Two out of three of the scientists who have won this year's Nobel Prize in medicine for discoveries on the immune system are Jews.
But in a poignant development, one of the winners, Montreal-born Ralph Steinman did not live long enough to learn of his achievement.
A scientist at New York's Rockefeller University, Steinman lost his four-year fight against pancreatic cancer just three days before the Nobel committee made its announcement.
The 68-year-old physician had managed to prolong his own life using a new dendritic cell-based immunotherapy of his own design based on the same research that last year contributed to the launch of the world's first vaccine to kill tumors. The research is now being used to create a vaccine against hepatitis.
The Nobel committee only became aware of the news when secretary-general Goran Hansson's staff could not reach Steinman to tell him he had won the prize – information that was a closely-guarded secret until it was announced publicly.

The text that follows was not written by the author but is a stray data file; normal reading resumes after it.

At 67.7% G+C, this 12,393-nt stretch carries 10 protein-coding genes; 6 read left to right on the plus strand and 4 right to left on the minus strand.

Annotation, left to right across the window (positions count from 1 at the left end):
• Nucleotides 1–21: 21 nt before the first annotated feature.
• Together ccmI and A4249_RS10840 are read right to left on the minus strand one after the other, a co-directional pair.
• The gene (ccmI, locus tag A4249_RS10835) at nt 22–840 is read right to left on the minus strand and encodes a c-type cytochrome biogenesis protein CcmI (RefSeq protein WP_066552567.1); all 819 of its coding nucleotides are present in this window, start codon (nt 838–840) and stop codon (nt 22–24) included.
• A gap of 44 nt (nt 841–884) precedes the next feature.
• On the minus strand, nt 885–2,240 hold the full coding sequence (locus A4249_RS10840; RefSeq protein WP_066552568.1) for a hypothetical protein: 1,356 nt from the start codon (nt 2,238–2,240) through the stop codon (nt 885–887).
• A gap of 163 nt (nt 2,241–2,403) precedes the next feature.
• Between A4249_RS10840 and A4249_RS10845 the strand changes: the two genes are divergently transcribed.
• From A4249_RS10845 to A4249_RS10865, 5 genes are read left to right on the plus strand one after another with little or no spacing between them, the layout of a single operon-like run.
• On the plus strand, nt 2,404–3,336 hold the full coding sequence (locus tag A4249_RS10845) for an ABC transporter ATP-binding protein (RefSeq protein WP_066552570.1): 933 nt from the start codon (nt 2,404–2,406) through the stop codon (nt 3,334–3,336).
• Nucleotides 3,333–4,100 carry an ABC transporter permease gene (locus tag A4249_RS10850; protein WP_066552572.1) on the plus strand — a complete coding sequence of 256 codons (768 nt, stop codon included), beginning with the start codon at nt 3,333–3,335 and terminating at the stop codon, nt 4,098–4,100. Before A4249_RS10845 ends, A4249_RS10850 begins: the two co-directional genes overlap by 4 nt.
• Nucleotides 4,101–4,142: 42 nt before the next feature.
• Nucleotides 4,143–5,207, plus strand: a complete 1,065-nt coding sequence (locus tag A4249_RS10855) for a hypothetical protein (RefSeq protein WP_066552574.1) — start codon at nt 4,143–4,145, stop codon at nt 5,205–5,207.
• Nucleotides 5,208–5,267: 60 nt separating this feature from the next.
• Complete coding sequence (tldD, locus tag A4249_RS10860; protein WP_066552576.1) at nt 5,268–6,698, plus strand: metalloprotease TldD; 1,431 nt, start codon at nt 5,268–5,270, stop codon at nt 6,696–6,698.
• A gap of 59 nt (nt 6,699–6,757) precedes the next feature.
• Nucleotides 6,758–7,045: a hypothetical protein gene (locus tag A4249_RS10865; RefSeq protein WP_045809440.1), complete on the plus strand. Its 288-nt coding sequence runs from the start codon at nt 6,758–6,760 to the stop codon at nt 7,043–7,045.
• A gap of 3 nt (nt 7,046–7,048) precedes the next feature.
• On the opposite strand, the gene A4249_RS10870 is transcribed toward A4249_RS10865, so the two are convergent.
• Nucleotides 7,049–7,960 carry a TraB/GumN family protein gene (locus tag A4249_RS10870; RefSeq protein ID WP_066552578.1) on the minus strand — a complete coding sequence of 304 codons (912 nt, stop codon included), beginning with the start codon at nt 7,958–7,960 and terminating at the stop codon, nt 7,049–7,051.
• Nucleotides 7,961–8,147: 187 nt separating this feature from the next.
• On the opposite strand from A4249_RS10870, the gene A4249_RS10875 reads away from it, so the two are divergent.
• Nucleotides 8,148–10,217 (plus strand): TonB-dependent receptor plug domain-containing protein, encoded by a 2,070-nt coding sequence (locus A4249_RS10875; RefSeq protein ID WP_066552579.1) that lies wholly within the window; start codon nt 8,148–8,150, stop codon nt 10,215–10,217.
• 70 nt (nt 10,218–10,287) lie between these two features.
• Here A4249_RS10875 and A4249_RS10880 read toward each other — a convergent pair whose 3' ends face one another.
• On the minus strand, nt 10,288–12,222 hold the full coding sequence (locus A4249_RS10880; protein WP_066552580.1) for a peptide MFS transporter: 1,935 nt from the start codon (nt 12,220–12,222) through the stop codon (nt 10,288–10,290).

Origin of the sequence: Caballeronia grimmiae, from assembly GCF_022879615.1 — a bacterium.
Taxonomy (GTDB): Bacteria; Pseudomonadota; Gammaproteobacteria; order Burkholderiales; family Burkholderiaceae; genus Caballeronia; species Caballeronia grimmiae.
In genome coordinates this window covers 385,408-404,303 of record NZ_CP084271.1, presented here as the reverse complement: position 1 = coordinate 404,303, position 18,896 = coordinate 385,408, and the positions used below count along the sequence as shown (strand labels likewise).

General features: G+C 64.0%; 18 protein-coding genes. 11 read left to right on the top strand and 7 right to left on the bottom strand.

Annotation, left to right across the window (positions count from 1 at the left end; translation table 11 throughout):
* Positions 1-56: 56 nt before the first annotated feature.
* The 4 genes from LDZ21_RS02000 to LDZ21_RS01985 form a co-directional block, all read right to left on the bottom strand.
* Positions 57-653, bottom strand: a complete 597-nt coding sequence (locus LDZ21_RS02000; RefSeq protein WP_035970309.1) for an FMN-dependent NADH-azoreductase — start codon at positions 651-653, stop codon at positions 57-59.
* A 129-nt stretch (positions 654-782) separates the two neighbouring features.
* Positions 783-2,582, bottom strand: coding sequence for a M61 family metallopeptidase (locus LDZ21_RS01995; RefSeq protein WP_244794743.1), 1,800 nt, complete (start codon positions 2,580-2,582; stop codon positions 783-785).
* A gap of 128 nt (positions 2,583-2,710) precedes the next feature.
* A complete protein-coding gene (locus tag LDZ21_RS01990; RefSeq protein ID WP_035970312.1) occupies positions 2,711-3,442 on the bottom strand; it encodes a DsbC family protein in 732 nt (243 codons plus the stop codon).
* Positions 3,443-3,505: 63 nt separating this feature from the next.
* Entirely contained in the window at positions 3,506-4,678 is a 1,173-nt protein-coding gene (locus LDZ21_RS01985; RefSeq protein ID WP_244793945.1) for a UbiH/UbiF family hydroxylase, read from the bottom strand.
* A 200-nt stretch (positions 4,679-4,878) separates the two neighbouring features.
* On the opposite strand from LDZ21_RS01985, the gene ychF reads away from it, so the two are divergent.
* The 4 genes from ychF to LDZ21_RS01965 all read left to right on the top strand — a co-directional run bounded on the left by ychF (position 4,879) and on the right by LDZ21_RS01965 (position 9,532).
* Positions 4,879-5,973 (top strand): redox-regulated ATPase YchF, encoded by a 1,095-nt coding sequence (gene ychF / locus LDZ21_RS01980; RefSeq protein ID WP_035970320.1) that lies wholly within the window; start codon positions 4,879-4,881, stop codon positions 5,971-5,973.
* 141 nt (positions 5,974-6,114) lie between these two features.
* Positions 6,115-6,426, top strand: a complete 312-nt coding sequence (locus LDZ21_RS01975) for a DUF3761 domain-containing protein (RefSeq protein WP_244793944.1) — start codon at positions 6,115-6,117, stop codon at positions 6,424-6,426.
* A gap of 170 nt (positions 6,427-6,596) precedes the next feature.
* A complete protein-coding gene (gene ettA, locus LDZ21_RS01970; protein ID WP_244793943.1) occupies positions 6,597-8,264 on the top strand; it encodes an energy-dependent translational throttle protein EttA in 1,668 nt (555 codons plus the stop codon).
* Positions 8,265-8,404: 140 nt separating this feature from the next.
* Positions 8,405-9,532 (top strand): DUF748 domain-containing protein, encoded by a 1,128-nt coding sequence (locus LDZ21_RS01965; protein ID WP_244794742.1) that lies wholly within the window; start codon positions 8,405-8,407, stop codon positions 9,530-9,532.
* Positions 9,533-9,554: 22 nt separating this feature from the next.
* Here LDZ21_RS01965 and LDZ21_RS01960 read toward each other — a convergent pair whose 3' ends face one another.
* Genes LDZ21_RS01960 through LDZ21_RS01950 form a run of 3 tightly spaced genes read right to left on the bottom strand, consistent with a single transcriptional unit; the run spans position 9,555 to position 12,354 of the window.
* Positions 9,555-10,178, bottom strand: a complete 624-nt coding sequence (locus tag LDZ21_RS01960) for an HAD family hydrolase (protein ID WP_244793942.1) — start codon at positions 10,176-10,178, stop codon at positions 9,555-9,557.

“I am, of course, saddened that Dr. Steinman could not receive this news and feel that happiness,” Hansson told Reuters. “He was a great scientist.”
Steinman's death creates a dilemma for the committee, which is required to choose a living scientist. The committee has announced that no substitute prize winner will be announced.
U.S. citizen Bruce Beutler was the second Jewish scientist to be awarded the 2011 Nobel prize for medicine Monday. Beutler, 53, is based at the Scripps Research Institute in La Jolla, California.
Beutler and Luxembourg-born biologist Jules Hoffman, 70, studied the first stages of immune responses to attack. The two scientists will share half of the $1.5 million award. It is not clear what will happen with the other half, which was to go to Steinman.
“This year's Nobel laureates have revolutionized our understanding of the immune system by discovering key principles for its activation,” the award panel at Sweden's Karolinska Institute said in a statement in Stockholm.